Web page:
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    ANSI/IESA and EN388 Standards | Stauffer Glove & Safety

    ANSI/ISEA and EN388 Standards

    Cut the Confusion

    Not all cut-resistant gloves are created equal, and the wealth of information about cut testing methods and standards can quickly result into a headache. Stauffer Glove and Safety is here to help reduce the pain. We offer an overview of exactly what the standards are and how they are tested.

    Cuts and lacerations may not sound like a big deal, but the numbers clearly illustrate a different picture. Recent reports indicate that more than 25 percent of all workplace accidents involve hand and finger injuries with each disabling hand injury costing as much as $26,000. The objective of Stauffer Glove and Safety is to supply the correct personal protective equipment to support and provide solutions that significantly reduce recordable and non-recordable hand injuries and their related costs. 

    The Scale:

    Cut resistance is scored on a scale from 0 to 5, measuring the weight required to cut through a glove’s material.

    Moderate/standard protection:

    Level 1 to 2 according to ANSI/ISEA cut standard. These woven gloves allow the skin to breathe more easily. They are recommended for continuous use in situations where the objects handled are only mildly abrasive, i.e. using a safety knife or handling untrimmed sheet metal.

    Heavy duty/high-performance protection:

    Level 3 to 5 according to ANSI/ISEA cut standard. These gloves have been coated or are multi-layered to improve their resistance to frequent contact with sharp or abrasive objects. As a result, they have a longer service life, i.e. repeated handling of heavy and rough, sharp-edged parts.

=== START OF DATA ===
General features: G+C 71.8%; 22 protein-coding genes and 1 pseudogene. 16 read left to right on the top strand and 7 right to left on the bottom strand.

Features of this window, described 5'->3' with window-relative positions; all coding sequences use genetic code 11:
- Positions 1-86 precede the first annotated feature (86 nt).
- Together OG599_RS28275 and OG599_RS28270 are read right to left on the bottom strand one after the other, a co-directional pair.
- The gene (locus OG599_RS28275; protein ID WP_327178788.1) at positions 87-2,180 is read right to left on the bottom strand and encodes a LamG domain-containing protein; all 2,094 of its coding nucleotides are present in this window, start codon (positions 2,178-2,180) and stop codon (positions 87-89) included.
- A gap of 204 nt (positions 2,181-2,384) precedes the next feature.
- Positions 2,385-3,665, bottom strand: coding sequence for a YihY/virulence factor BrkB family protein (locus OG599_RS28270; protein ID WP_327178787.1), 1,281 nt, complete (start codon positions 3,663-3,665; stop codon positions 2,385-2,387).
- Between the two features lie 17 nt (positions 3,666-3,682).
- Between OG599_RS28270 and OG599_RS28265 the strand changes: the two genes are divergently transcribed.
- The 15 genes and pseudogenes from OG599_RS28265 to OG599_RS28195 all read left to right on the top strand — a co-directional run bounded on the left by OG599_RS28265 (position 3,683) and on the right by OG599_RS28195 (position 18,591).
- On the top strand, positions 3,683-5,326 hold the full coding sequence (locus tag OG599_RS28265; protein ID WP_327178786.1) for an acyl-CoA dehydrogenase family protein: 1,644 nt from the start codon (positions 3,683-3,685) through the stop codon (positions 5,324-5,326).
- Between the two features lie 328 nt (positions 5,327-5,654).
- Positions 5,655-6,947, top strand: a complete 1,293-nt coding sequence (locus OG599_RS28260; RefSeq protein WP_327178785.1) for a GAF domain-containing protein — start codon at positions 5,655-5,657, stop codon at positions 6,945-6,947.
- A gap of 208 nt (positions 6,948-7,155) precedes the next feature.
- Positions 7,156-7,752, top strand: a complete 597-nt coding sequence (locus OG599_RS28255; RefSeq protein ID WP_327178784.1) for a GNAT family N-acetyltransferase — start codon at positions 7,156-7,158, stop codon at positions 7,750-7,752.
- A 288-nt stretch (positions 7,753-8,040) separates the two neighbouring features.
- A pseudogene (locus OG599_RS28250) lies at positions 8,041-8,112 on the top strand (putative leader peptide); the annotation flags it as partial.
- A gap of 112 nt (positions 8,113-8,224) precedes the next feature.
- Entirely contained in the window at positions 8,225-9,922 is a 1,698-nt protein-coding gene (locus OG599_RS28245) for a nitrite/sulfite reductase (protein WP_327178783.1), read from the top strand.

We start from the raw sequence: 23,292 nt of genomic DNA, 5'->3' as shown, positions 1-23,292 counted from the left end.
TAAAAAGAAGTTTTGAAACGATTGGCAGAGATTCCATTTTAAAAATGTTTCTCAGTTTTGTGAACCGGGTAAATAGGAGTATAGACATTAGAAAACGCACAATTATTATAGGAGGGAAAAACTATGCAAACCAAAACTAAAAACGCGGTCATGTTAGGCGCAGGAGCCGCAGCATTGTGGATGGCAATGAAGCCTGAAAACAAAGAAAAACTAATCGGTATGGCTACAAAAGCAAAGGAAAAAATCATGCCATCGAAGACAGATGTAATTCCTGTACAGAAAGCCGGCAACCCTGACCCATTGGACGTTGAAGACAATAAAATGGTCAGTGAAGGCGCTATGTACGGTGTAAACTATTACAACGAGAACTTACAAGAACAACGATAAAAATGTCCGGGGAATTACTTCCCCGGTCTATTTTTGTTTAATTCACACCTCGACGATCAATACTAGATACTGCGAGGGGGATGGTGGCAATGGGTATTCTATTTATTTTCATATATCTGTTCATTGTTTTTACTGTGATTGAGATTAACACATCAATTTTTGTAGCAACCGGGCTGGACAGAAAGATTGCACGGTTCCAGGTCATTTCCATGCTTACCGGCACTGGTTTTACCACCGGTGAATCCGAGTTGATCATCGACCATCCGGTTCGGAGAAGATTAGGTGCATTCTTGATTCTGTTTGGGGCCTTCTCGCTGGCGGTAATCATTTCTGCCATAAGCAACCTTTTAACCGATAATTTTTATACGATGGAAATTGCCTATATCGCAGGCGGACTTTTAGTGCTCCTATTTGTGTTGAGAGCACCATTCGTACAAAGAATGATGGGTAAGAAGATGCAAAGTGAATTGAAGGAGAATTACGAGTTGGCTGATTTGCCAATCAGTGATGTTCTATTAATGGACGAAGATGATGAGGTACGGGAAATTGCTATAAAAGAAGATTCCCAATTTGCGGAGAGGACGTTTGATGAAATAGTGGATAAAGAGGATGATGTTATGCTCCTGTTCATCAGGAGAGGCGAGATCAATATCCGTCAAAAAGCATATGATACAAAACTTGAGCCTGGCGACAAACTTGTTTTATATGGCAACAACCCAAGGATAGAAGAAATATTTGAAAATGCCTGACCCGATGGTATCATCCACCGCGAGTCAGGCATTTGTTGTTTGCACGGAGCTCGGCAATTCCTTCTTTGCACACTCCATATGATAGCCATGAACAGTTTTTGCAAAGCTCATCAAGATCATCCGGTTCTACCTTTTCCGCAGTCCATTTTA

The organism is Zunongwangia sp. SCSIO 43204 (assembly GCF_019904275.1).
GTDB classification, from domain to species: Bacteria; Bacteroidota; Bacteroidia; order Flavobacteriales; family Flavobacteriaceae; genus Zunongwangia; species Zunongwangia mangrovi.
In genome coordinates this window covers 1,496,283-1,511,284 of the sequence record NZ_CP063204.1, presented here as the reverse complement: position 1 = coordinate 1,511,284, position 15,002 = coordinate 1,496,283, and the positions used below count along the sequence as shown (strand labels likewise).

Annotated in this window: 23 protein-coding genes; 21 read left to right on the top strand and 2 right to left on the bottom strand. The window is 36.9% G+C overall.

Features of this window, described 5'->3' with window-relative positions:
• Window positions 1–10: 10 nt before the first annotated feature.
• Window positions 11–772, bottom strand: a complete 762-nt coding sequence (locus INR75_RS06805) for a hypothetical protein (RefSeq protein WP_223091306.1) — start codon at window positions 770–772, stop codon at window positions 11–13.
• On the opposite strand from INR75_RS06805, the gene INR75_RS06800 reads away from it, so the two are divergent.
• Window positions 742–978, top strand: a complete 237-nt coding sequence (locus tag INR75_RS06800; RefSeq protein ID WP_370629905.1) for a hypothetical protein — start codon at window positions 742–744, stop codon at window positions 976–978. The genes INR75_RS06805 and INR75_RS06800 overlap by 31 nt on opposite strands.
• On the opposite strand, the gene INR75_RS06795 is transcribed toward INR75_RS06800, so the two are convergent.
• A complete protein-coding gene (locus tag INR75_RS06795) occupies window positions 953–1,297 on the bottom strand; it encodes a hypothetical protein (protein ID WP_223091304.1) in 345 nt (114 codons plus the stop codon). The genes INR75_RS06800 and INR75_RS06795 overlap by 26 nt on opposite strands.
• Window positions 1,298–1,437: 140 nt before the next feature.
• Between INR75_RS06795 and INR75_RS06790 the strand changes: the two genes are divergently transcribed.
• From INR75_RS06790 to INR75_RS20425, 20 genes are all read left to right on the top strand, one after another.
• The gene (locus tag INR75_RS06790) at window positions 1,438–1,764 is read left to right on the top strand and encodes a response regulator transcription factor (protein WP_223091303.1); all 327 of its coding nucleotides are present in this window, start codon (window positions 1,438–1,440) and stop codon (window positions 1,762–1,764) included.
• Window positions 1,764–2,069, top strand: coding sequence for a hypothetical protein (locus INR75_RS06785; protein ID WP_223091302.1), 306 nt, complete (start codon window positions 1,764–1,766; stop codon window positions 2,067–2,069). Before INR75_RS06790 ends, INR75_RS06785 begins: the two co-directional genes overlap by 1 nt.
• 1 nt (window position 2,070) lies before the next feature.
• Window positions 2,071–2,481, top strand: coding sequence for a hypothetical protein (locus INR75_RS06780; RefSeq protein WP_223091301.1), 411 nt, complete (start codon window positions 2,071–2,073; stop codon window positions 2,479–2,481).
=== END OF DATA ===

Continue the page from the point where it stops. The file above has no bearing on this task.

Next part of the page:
ANSI/ISEA

    • Standard that is used in the United States
    • Cut resistance to slow moving blades, Expresses as levels 1-5 with 5 being the highest.             
    • Puncture Resistance, expressed as levels 1-4 with 4 being the highest.
    • Abrasion Resistance

    EN388

    • Standard that is used in Europe and other parts of the world.
    • Protection against mechanical hazards.
    • Abrasion, Cut, Tear and Puncture Resistance.
    • Levels expressed as 1-4 with 4 being the highest.

    Test Methods

    The test methods and levels are not the same for the two systems and some care needs to be used when comparing glove ratings within the same system – ANSI to ANSI and EN388 to EN388. Cut resistant glove ratings for ANSI/ISEA are slightly higher than the same rating levels for EN388.

    A circular blade moves back and forth across a material sample under a fixed load of 500 grams (5N), while rotating in the opposite direction of the linear motion of the mounting device. Results of this test are calculated by recording the number of blade revolutions needed to cut through the material, which is then compared to a Cut Index which gives the material a rating from 1 (low) to 5 (high).

    Want to learn more? Fundamentals of Cut Resistance Testing. Ansell, a Stauffer Glove and Safety Premiere Vendor